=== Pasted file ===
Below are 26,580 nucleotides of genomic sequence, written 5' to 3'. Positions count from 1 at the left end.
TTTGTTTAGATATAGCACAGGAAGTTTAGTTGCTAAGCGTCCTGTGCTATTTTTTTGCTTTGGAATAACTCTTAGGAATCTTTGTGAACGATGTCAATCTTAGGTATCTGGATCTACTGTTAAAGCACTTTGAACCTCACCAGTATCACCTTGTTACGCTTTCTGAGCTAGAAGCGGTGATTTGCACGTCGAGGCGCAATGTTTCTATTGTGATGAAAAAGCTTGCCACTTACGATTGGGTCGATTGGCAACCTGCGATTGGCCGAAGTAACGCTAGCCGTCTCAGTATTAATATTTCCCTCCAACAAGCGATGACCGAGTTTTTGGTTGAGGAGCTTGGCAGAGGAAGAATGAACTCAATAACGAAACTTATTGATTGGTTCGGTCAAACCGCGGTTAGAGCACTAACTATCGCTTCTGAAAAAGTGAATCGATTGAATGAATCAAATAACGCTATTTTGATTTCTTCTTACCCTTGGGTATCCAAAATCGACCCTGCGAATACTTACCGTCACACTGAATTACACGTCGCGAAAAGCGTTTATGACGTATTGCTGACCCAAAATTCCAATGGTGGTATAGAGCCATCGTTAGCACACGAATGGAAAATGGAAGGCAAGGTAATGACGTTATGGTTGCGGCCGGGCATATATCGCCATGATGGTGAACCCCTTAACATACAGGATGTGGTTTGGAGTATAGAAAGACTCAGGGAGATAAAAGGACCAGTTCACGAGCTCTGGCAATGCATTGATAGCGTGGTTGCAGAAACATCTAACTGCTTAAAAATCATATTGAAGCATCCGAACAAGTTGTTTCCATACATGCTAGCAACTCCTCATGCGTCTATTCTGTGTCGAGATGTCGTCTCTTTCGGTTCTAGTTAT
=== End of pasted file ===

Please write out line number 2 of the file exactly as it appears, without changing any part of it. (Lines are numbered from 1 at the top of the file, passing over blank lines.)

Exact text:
TTTGTTTAGATATAGCACAGGAAGTTTAGTTGCTAAGCGTCCTGTGCTATTTTTTTGCTTTGGAATAACTCTTAGGAATCTTTGTGAACGATGTCAATCTTAGGTATCTGGATCTACTGTTAAAGCACTTTGAACCTCACCAGTATCACCTTGTTACGCTTTCTGAGCTAGAAGCGGTGATTTGCACGTCGAGGCGCAATGTTTCTATTGTGATGAAAAAGCTTGCCACTTACGATTGGGTCGATTGGCAACCTGCGATTGGCCGAAGTAACGCTAGCCGTCTCAGTATTAATATTTCCCTCCAACAAGCGATGACCGAGTTTTTGGTTGAGGAGCTTGGCAGAGGAAGAATGAACTCAATAACGAAACTTATTGATTGGTTCGGTCAAACCGCGGTTAGAGCACTAACTATCGCTTCTGAAAAAGTGAATCGATTGAATGAATCAAATAACGCTATTTTGATTTCTTCTTACCCTTGGGTATCCAAAATCGACCCTGCGAATACTTACCGTCACACTGAATTACACGTCGCGAAAAGCGTTTATGACGTATTGCTGACCCAAAATTCCAATGGTGGTATAGAGCCATCGTTAGCACACGAATGGAAAATGGAAGGCAAGGTAATGACGTTATGGTTGCGGCCGGGCATATATCGCCATGATGGTGAACCCCTTAACATACAGGATGTGGTTTGGAGTATAGAAAGACTCAGGGAGATAAAAGGACCAGTTCACGAGCTCTGGCAATGCATTGATAGCGTGGTTGCAGAAACATCTAACTGCTTAAAAATCATATTGAAGCATCCGAACAAGTTGTTTCCATACATGCTAGCAACTCCTCATGCGTCTATTCTGTGTCGAGATGTCGTCTCTTTCGGTTCTAGTTAT